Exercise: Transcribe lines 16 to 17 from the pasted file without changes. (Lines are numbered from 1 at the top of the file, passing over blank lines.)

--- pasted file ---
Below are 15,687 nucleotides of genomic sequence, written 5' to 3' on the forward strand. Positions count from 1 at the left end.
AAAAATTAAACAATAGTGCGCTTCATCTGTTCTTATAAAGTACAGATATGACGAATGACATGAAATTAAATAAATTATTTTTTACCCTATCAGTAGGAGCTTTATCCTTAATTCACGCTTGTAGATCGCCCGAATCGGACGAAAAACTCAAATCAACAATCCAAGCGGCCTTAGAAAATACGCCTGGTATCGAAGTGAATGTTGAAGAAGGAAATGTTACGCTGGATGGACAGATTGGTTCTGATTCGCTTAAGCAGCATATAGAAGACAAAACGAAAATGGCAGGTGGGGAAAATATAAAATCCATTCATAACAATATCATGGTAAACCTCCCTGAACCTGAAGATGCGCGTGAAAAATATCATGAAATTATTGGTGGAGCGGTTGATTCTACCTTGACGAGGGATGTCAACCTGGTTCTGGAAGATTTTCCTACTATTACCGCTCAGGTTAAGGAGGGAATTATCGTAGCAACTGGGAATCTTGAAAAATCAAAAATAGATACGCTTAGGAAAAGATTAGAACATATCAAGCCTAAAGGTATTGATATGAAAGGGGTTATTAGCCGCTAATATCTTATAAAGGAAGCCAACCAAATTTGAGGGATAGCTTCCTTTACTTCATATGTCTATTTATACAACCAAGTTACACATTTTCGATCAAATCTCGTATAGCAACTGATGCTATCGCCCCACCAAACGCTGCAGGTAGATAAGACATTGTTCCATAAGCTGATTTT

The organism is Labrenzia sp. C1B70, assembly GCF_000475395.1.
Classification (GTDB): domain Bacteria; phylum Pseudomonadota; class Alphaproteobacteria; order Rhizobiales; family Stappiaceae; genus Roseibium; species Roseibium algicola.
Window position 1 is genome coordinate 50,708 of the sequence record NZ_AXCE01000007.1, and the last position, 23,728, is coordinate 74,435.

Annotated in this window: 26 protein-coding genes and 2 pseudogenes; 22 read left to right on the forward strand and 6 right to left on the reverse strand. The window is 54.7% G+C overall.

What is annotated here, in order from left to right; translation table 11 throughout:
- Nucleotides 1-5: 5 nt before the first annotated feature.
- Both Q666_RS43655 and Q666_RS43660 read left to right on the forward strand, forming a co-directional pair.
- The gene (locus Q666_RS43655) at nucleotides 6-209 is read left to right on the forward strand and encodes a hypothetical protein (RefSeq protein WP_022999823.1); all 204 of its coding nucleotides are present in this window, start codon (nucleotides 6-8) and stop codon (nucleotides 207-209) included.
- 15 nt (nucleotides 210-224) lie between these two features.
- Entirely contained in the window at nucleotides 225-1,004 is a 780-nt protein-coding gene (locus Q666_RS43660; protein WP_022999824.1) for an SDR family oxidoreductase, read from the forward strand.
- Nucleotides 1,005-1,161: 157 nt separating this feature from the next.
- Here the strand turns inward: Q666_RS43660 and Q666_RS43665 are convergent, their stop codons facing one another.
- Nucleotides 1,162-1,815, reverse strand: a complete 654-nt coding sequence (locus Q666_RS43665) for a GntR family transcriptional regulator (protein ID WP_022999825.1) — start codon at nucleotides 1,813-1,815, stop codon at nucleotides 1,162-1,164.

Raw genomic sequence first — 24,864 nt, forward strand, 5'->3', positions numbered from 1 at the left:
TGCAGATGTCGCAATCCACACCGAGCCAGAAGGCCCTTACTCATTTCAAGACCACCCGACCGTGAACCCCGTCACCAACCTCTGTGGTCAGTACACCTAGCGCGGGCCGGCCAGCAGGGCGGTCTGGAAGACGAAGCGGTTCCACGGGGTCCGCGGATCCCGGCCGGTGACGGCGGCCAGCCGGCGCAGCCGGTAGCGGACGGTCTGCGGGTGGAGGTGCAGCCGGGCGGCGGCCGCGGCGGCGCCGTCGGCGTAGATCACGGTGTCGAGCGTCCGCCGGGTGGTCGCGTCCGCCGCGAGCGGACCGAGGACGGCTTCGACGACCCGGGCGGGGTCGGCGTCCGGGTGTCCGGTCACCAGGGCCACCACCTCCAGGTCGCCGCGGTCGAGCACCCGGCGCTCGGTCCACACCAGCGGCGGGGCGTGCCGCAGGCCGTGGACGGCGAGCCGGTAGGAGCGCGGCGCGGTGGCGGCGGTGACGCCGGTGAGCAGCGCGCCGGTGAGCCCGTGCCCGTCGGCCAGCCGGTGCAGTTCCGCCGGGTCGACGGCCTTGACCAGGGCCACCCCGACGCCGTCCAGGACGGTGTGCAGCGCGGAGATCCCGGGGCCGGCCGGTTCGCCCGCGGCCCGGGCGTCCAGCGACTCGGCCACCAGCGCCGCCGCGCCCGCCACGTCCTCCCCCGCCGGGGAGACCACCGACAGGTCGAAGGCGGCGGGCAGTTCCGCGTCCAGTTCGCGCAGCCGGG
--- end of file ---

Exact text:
Raw genomic sequence first — 24,864 nt, forward strand, 5'->3', positions numbered from 1 at the left:
TGCAGATGTCGCAATCCACACCGAGCCAGAAGGCCCTTACTCATTTCAAGACCACCCGACCGTGAACCCCGTCACCAACCTCTGTGGTCAGTACACCTAGCGCGGGCCGGCCAGCAGGGCGGTCTGGAAGACGAAGCGGTTCCACGGGGTCCGCGGATCCCGGCCGGTGACGGCGGCCAGCCGGCGCAGCCGGTAGCGGACGGTCTGCGGGTGGAGGTGCAGCCGGGCGGCGGCCGCGGCGGCGCCGTCGGCGTAGATCACGGTGTCGAGCGTCCGCCGGGTGGTCGCGTCCGCCGCGAGCGGACCGAGGACGGCTTCGACGACCCGGGCGGGGTCGGCGTCCGGGTGTCCGGTCACCAGGGCCACCACCTCCAGGTCGCCGCGGTCGAGCACCCGGCGCTCGGTCCACACCAGCGGCGGGGCGTGCCGCAGGCCGTGGACGGCGAGCCGGTAGGAGCGCGGCGCGGTGGCGGCGGTGACGCCGGTGAGCAGCGCGCCGGTGAGCCCGTGCCCGTCGGCCAGCCGGTGCAGTTCCGCCGGGTCGACGGCCTTGACCAGGGCCACCCCGACGCCGTCCAGGACGGTGTGCAGCGCGGAGATCCCGGGGCCGGCCGGTTCGCCCGCGGCCCGGGCGTCCAGCGACTCGGCCACCAGCGCCGCCGCGCCCGCCACGTCCTCCCCCGCCGGGGAGACCACCGACAGGTCGAAGGCGGCGGGCAGTTCCGCGTCCAGTTCGCGCAGCCGGG